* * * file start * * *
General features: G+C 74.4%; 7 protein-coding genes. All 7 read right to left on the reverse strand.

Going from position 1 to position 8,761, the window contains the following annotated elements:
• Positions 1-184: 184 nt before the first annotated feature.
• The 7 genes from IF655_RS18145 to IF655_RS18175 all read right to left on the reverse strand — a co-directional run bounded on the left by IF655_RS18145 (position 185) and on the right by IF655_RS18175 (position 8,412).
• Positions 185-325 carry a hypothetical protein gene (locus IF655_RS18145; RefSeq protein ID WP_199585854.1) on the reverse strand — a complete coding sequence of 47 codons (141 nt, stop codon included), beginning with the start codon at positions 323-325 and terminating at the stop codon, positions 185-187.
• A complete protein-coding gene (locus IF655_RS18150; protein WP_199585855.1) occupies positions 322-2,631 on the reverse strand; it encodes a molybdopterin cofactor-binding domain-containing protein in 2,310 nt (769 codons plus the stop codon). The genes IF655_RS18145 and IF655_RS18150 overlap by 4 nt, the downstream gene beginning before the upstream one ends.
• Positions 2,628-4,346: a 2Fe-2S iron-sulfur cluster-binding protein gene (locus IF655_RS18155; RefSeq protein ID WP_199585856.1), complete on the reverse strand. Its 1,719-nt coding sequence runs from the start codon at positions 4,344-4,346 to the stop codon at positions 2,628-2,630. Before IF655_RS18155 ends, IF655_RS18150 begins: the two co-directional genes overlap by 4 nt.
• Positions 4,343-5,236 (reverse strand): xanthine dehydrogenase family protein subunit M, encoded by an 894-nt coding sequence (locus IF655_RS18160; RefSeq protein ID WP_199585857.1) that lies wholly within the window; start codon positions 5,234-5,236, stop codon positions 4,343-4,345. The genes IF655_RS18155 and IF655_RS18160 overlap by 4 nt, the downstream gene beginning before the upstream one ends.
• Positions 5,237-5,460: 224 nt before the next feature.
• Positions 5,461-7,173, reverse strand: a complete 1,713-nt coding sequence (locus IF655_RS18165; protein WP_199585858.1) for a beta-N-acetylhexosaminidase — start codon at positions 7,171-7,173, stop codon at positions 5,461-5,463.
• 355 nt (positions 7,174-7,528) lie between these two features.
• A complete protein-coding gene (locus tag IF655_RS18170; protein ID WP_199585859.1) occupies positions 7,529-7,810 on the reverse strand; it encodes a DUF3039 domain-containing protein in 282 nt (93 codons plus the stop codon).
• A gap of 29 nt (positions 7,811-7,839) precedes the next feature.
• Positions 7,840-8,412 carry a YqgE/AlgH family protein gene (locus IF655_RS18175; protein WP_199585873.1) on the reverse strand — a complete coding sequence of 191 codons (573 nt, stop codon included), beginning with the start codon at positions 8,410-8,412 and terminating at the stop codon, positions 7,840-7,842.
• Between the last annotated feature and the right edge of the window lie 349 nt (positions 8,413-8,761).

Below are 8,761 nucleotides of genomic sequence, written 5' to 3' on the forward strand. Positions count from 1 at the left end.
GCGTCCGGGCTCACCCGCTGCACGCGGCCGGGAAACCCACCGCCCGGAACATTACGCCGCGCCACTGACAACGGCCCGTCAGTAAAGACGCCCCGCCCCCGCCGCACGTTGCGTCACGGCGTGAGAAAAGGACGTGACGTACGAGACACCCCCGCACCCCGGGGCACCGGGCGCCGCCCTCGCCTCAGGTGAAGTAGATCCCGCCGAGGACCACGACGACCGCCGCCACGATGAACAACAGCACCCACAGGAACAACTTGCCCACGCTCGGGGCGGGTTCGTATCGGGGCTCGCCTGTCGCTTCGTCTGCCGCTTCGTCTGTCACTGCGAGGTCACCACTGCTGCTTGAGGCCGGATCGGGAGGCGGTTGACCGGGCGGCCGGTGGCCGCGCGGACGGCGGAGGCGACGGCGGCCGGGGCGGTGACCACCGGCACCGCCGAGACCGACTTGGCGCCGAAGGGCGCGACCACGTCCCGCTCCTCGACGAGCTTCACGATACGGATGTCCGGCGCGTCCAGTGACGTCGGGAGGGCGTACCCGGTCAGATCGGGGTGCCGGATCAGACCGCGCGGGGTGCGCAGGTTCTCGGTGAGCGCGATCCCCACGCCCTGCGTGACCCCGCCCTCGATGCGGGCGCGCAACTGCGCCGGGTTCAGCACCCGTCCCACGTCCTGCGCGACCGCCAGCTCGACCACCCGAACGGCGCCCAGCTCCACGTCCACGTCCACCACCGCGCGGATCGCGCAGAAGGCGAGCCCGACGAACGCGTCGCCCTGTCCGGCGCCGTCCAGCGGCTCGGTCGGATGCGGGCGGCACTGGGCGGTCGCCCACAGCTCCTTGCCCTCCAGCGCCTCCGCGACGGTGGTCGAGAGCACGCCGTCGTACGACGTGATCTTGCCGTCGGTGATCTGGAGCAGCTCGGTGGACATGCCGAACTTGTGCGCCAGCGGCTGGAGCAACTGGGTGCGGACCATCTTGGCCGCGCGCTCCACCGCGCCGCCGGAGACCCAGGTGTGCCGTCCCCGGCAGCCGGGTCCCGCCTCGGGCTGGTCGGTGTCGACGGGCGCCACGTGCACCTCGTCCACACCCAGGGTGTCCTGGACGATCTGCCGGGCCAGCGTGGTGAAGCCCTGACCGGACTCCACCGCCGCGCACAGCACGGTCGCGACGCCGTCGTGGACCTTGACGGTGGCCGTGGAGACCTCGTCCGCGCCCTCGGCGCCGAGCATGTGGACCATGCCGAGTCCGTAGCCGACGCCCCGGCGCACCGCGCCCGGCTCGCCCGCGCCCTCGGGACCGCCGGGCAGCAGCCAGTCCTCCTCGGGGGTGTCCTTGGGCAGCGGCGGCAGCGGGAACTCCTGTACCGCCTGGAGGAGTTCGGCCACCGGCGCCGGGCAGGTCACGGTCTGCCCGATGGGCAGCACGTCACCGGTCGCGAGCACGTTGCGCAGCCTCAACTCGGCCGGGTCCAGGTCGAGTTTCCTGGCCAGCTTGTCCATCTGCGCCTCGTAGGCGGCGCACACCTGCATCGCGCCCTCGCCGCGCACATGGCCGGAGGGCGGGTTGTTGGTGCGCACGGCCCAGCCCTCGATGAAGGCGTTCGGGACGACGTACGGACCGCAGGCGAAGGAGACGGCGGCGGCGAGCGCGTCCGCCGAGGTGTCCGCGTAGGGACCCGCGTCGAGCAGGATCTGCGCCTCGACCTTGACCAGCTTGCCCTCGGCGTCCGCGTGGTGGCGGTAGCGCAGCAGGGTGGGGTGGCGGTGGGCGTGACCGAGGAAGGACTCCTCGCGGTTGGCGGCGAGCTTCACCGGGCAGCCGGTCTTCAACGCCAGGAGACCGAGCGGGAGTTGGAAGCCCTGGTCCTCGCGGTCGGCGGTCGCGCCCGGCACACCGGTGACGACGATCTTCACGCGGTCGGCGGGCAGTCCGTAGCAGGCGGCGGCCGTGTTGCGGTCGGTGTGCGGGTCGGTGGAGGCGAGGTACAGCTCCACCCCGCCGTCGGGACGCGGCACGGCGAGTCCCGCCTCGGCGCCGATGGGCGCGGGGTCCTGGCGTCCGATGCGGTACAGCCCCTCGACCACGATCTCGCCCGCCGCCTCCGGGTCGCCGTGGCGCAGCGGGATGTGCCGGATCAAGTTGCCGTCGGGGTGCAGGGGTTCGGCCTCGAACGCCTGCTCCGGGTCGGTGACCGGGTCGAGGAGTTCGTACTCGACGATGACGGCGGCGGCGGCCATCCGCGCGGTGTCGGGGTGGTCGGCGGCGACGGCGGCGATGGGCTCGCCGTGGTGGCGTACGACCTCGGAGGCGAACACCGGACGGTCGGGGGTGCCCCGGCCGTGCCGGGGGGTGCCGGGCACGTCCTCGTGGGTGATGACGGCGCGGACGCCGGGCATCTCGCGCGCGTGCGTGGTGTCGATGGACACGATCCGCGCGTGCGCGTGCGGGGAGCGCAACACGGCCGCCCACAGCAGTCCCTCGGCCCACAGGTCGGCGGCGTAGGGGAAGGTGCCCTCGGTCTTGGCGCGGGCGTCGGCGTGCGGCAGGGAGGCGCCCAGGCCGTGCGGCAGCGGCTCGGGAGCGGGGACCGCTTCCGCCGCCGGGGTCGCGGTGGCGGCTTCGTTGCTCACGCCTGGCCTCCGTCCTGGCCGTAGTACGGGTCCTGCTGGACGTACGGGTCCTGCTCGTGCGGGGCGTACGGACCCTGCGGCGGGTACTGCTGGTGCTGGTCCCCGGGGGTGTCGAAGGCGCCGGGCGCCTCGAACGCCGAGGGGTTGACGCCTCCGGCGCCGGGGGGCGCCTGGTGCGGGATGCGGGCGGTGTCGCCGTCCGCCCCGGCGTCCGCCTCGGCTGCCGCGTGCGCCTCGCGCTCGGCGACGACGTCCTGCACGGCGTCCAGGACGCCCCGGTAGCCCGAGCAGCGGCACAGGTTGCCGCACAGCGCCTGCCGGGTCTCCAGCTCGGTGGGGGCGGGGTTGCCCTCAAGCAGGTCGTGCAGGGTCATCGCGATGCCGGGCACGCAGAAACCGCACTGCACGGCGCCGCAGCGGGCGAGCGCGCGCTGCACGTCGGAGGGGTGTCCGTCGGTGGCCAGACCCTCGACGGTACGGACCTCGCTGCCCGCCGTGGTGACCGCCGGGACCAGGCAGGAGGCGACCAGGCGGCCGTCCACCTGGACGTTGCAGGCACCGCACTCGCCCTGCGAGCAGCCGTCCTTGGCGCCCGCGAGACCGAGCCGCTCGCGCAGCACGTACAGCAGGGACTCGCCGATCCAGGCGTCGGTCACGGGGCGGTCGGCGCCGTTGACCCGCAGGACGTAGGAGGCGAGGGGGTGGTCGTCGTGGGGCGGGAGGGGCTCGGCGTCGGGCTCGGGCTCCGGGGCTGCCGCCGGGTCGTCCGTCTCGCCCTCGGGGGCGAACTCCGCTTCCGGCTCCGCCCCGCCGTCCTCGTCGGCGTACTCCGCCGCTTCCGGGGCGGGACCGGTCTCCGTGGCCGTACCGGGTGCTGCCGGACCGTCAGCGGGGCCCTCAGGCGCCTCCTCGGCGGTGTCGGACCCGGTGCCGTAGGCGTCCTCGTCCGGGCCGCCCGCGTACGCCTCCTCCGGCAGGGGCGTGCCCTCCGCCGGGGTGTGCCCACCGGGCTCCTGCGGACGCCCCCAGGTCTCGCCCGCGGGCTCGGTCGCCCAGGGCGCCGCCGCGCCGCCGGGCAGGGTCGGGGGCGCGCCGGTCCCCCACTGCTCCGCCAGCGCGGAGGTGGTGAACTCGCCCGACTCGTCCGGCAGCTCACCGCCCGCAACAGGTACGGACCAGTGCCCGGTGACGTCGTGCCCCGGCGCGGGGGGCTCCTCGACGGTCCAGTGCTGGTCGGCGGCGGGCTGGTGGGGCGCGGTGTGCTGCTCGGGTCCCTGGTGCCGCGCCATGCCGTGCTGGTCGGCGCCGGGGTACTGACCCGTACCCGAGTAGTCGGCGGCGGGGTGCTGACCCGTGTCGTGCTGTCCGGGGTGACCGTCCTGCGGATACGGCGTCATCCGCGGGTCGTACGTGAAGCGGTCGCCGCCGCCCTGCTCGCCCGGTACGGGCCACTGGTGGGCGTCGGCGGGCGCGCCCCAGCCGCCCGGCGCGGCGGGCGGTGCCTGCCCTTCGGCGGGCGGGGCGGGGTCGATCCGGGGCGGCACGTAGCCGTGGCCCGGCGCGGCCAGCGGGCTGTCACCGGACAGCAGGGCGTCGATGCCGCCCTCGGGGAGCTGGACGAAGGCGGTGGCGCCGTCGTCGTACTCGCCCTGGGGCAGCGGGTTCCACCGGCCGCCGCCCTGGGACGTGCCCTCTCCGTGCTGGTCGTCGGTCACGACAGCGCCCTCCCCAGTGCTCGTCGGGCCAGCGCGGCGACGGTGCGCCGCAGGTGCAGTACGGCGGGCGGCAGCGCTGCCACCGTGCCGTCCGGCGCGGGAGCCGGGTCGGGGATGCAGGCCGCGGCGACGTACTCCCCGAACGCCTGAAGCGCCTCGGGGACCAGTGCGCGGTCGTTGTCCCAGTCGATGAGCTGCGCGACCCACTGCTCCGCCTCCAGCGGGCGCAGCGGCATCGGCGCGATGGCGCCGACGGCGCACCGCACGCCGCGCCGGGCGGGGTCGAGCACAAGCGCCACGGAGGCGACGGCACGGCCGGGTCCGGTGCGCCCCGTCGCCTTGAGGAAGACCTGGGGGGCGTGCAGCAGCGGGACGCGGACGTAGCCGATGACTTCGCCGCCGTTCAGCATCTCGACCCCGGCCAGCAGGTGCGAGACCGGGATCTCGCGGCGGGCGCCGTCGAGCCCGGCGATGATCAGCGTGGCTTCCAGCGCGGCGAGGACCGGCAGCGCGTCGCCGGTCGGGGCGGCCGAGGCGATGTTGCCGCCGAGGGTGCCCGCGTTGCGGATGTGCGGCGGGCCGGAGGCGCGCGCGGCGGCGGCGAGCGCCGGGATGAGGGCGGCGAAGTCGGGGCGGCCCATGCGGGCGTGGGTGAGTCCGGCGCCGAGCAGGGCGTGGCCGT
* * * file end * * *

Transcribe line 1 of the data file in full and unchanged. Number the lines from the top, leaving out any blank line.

General features: G+C 74.4%; 7 protein-coding genes. All 7 read right to left on the reverse strand.